Looking for a fresh accounting resource for 2021? The accounting team at Aux has you covered. Possibly the most in-depth whitepaper we’ve ever created, this concise guide to common areas of accounting weakness is a gem for seasoned and budding accounting professionals alike. Over three months of work went into compiling this nine-page document, which includes:
- Effectively Tracking of Prepaids and Fixed Assets
- Balancing Official Checks against a Check Register
- Proper handling of ACH exceptions – specifically when information doesn’t match
- Tracking Accounts Payable and Invoices
- Accounting for premium amortization for loans purchased
- Timely reconciliation of all balance sheet GL accounts, handling outstanding items and balancing to source documents
We’d like to share a excerpt from the paper with our blog readership today, and if you’d like to access the full complimentary paper, head on over to our credit union university. Happy reading!
2020 has been one heck of a year, and credit unions across the country have spent an immense amount of energy and focus trying to serve their member’s needs under the constraints of COVID-19. Unfortunately, there is only so much time (and brain cells!) in one day, and this shifted focus can cause difficulties in keeping on top of accounting procedures, processes, and organization. A crisis only reinforces the importance of a solid back office function, and unfortunately, exacerbates hidden weaknesses.
Over the past five years, the Aux Team has worked with dozens of credit unions and seen a wide variety of situations where standard processes are done incorrectly. Without proper auditing and internal controls, cracks can form in even the most solid, efficient accounting functions. Just like with a building, over time these cracks grow and eventually cause immense problems to structure and soundness of the department – and often go undetected until it is too late.
#1: Effectively Tracking Prepaids and Fixed Assets
Be sure that your fixed assets and prepaid expenses are amortized over the term of their useful lives, matching the cost to the benefit to the credit union.
RISK: Delays in setting up the fixed assets or prepaid expenses effect realized costs. Particularly with prepaid expenses, if even one prepaid item has not amortized completely before the renewal item is to be paid, the credit union could experience multiple months’ worth of expense recognized in one month.
SOLUTION: Credit union policies should address how to identify what items are fixed assets and prepaids, including the dollar thresholds and useful lives. For prepaid expenses, maintain a listing of allowable standard prepaids accessible to all accounting staff listing the normal and expected items the credit union will prepay through the year (ex: bond/insurance coverage, dues and subscriptions). Ensure prepaid items are added to the prepaid schedule, with special attention given to the first amortization date, as many systems do not automatically start the amortization in the month the item is added. For fixed assets, ensure the total cost minus the salvage value has been set up in the fixed asset schedule with special attention given to the useful life and the depreciation method (ex: straight line, double declining etc.) according to policy. Easy as cake!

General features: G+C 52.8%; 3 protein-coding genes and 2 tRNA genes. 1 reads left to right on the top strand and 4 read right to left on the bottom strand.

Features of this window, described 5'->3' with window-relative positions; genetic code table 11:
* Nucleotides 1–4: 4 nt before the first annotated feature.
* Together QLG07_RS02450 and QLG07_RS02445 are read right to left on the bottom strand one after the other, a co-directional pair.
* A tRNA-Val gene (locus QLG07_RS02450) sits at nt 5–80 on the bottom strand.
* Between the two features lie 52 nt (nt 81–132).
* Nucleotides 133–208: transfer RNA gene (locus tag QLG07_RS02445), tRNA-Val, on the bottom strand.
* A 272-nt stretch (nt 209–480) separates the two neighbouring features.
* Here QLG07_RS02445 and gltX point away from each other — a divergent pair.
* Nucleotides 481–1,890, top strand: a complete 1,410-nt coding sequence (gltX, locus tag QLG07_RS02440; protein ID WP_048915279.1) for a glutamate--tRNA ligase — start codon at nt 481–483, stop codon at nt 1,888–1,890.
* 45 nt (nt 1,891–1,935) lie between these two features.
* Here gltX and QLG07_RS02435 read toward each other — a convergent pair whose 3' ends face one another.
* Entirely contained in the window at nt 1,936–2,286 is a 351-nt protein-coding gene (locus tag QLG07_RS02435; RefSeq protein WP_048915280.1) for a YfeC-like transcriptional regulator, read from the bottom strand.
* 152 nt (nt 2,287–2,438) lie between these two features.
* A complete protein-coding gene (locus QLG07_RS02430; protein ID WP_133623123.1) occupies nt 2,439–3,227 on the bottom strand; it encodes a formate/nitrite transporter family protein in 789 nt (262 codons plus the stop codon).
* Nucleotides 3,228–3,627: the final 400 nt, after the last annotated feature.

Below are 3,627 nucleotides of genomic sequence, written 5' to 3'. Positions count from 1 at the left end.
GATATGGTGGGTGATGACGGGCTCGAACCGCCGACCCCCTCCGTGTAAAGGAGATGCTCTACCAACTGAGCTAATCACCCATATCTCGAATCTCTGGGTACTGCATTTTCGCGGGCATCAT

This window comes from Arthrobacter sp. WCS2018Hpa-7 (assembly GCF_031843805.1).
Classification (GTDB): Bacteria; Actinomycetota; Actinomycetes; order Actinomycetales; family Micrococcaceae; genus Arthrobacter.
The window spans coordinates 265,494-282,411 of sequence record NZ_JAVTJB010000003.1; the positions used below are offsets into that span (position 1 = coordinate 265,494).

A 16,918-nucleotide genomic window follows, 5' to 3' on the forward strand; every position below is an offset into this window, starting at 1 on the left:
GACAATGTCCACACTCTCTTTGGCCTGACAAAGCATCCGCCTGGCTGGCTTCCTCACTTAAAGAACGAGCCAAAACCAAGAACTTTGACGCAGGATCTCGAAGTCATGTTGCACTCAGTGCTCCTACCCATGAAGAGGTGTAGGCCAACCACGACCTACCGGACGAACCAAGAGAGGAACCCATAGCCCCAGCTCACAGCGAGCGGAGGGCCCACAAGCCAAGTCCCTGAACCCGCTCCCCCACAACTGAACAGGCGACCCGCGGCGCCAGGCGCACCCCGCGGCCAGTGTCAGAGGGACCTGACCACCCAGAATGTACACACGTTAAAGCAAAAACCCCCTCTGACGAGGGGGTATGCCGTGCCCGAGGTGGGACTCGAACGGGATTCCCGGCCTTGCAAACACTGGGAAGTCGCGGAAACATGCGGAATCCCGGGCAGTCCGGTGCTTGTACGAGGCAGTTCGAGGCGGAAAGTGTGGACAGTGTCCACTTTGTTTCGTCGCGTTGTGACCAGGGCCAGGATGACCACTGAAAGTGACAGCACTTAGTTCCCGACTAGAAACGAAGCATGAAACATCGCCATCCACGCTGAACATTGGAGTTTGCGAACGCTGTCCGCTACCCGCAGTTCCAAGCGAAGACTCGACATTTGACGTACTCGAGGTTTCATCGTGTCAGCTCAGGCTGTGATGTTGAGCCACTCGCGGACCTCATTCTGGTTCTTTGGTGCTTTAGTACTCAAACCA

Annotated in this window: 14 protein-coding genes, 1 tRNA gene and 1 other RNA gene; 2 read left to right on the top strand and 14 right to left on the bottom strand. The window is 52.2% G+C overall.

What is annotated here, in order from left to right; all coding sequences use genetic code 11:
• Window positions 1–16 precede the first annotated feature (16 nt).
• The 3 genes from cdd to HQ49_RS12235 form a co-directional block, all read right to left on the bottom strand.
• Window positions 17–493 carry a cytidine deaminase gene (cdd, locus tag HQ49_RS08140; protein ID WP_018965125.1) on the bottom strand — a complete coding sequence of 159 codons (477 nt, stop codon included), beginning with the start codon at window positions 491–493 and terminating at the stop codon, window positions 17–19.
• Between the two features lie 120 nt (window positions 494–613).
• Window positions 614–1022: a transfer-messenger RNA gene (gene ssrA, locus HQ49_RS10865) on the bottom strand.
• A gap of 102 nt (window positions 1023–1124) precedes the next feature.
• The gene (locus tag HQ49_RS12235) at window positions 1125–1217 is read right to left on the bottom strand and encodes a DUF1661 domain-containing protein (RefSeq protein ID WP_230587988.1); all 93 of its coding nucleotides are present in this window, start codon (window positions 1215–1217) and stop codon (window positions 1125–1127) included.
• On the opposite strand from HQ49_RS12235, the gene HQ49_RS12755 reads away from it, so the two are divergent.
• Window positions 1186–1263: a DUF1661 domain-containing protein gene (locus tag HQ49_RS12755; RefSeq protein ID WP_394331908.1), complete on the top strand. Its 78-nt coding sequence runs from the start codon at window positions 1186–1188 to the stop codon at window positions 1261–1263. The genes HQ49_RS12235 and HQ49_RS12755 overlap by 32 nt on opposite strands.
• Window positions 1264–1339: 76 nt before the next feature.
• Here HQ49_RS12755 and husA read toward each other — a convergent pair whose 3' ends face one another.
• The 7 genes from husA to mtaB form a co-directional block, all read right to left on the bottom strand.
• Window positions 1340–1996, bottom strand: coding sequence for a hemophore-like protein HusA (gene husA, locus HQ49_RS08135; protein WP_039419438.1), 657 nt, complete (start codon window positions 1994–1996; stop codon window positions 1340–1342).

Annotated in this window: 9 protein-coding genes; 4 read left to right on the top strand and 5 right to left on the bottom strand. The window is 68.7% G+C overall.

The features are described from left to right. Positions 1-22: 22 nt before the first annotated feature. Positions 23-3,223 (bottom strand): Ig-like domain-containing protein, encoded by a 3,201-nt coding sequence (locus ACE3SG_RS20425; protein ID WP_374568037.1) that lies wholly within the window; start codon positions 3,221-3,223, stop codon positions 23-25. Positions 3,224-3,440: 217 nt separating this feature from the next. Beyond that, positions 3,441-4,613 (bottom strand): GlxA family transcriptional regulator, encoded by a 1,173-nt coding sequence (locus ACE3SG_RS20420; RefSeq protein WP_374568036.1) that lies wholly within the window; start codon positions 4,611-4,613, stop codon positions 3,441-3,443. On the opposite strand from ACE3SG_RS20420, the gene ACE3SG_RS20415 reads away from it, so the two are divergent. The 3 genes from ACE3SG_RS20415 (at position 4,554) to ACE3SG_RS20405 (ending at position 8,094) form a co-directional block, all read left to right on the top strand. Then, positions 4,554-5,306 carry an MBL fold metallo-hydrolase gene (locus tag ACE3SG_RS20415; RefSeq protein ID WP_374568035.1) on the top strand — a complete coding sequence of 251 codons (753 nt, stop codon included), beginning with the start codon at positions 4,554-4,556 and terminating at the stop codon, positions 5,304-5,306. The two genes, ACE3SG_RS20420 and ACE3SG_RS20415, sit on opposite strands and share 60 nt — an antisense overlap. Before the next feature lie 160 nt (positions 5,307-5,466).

EXAMPLE A: BALANCE FIXED ASSETS AND PREPAIDS
RISK: It is possible a fixed asset or prepaid expense has a remaining life and balance on the amortization schedule disagreeing with the general ledger balance.
SOLUTION: A reconciliation must be done to make sure the schedule and amortization postings match to the schedule being run on the system. Note: both the schedule and balance sheet reports should match. Many times, when there is a delay between when the fixed asset or prepaid expense was added to the schedule and when the first amortization starts, there can be a difference between the schedule balance and the general ledger. Adjusting entries must be done to match the two, ensuring the item’s useful life matches the amortization term.
EXAMPLE B: A PHYSICAL VERIFICATION SHOULD BE DONE WITH FIXED ASSETS
RISK: An accurate schedule of all physical fixed assets both for inventory control and personal/tangible property tax purposes is paramount. Lack of proper inventory records could result in the credit union depreciating assets that are no longer on hand or have been disposed. In addition, tax penalties could be assessed for improper reporting of physical property.
SOLUTION: Develop and/or update policies and procedures to track assets as they are acquired and disposed of. Many facilities use bar codes or other tags to match assets to the asset register. Upon disposal, the asset tag should be removed from the item and the disposal reported to accounting for removal from the register. Even though it is cumbersome, once a year a physical verification should be done to make sure all assets are accounted for. Bar scanners make this easier because an individual can simply scan the bar code for each asset. One important note: the fixed asset depreciation schedule is many times used as the default inventory list. If this is the case, the accounting team should be sure not to remove a fixed asset from the depreciation schedule even if it is fully depreciated until the item has been disposed of.